Same concept applies to springs and camber plates...running softer front springs vs rear reduces understeer, running more front camber also reduces understeer. In my experience, the more understeer is reduced, the better the feel/confidence. Some body roll is not an undesirable characteristic as helps smooth transitions and helps put power down to the rear. The more you can get power down to the rear, the earlier you can get on the throttle. Especially with a low tq/high revving motor, corner exit speed is critical to improving lap times.

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      02-13-2016, 11:35 PM   #14
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Quote:
Originally Posted by FogCityM3 View Post
Stiffening the front vs rear anti-roll bar will increase your mid-corner understeer, which is not a desirable trait.
If you stiffen the front bar, you do get more mid-corner understeer if you are a perpetual late apex-er. Brake, turn in, coast and then throttle.

You do want to stiffen the front bar because you want more weight on the rear axle so you can put down more power and do what you should be doing in the E9X M3...steer it with the throttle.
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      02-15-2016, 06:13 PM   #15
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This is really useful guys, many thanks. I need to get my head around it to pin down what my rear snap exit really is due to and requires, but it sounds like I am going to go for the front sway bar and better rubbers than the PSS (they really feel greasy when hot chasing after 3 laps chasing the gt3 rs, I don't think they are that good for track) to start with, and see what happens.
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      02-16-2016, 05:36 PM   #16
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Point being, as I mentioned, you do want to maximize corner exit and get earlier on the throttle and not sure how much difference a sway bar adds to improving the rear squat/grip. TCKline is running stock engine with TCK D/A's with low spring rates ( 350f/600r - to maximize rear squat) and Hoosiers and NO front sway and getting 1:39 at Laguna Seca, and has set numerous lap records considering the light mods.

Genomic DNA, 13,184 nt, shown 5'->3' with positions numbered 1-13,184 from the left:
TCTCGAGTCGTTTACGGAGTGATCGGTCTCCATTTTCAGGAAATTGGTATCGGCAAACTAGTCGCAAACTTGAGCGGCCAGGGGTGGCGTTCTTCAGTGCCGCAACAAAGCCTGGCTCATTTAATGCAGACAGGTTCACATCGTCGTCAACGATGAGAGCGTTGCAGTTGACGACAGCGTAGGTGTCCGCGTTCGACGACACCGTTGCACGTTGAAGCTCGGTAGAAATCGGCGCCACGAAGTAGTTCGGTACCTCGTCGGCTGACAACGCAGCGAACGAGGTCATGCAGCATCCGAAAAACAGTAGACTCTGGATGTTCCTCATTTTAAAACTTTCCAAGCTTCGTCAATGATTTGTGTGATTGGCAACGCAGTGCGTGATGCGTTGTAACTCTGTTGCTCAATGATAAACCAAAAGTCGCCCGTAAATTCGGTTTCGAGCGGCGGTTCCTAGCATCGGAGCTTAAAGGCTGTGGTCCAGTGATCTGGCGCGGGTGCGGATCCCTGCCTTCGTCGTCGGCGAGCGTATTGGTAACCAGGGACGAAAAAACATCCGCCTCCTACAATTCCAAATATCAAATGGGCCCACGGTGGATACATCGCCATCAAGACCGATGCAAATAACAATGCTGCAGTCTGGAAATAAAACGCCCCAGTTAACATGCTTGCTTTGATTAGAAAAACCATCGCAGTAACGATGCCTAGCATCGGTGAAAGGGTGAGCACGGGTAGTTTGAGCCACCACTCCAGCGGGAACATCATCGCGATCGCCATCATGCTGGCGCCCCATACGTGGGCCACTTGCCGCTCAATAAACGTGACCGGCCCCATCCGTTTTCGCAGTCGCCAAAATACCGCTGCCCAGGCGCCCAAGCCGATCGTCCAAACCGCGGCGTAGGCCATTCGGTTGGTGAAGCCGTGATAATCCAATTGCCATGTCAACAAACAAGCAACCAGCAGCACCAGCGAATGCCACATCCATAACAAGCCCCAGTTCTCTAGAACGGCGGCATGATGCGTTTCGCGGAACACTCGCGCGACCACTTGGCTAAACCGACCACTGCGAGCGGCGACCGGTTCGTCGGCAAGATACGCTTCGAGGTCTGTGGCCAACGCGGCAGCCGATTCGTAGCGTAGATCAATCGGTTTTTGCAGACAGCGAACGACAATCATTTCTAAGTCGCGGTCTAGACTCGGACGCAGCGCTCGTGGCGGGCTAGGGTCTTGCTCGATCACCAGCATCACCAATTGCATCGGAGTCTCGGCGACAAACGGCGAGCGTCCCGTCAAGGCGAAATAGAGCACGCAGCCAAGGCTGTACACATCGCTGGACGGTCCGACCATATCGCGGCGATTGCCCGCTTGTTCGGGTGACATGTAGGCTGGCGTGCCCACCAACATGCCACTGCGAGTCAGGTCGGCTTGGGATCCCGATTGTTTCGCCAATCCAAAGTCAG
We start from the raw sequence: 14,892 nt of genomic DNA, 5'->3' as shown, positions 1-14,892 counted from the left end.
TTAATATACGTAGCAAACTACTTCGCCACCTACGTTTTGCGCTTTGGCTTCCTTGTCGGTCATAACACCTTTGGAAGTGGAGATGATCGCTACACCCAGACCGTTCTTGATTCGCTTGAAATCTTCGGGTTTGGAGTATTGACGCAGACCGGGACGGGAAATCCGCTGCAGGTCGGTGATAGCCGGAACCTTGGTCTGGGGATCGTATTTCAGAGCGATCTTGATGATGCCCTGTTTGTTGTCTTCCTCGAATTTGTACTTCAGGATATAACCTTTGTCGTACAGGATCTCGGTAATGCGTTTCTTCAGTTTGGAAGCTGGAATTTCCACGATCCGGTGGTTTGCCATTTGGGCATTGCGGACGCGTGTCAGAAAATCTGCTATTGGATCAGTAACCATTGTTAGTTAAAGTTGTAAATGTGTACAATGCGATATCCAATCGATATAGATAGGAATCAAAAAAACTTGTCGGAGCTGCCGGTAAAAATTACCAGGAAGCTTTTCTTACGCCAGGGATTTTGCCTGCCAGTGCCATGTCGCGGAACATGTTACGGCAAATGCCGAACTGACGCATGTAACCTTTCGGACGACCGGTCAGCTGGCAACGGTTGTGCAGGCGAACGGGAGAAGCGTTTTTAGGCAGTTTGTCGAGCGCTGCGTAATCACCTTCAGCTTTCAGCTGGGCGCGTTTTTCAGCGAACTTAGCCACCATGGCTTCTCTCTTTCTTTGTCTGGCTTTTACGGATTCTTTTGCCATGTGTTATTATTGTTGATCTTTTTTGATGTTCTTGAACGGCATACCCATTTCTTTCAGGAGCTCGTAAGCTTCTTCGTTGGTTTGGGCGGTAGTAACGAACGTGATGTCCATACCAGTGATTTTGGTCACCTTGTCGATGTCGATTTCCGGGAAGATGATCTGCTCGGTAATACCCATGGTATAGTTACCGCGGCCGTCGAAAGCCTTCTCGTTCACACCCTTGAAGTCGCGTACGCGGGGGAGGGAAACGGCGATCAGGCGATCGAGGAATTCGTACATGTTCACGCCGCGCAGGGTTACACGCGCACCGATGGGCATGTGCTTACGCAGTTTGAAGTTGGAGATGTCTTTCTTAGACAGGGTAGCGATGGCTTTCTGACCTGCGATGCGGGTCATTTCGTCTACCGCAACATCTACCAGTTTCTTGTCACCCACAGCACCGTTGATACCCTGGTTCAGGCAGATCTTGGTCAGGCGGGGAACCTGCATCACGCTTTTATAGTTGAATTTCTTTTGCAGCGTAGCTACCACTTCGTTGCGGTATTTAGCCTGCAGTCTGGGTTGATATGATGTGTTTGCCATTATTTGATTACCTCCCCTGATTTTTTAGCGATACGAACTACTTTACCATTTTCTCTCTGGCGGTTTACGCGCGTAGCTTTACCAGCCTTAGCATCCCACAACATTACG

For aggressive driving through the twisties you cannot steer with the throttle as that would be far too aggressive for public roads. If doing aggressive street/canyon driving and occasional track time, no front sways but a good D/A system are probably the better route, given the higher cost will little benefit in terms of lap times and increasing understeer on the street (which IMO, is very undesirable given how often I go for spirited weekend driving).

Quote:
Originally Posted by bigjae1976 View Post
If you stiffen the front bar, you do get more mid-corner understeer if you are a perpetual late apex-er. Brake, turn in, coast and then throttle.

You do want to stiffen the front bar because you want more weight on the rear axle so you can put down more power and do what you should be doing in the E9X M3...steer it with the throttle.
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      03-02-2016, 01:06 PM   #17
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Have been going over this again, and considering 2 non-coilover options now. They are about the same price me think, probably around half the price of proper coilovers.

Option 1 mostly as above:
-front camber plates to be able to set to -2.0
-front H&R sway bar to reduce body roll
-rear solid subframe bushings to put down the torque from the blower
-rear toe arms to lock a slight pinch and calm the whole thing down on exit

Option 2
-TCKline E9x M3 EDC kit, which is a sleeve over with camber plates, and they let you choose spring rates while retaining EDC and stock height. They claim fastest lap times come with 350f:600r rates, I am thinking 400f:500r to further reduce front body roll, and keep more grip in the rear to account for the blower's torque.
http://www.tcklineracing.com/webdocs...Details760.cfm

What do you guys think? Pros and cons of either option vs the other?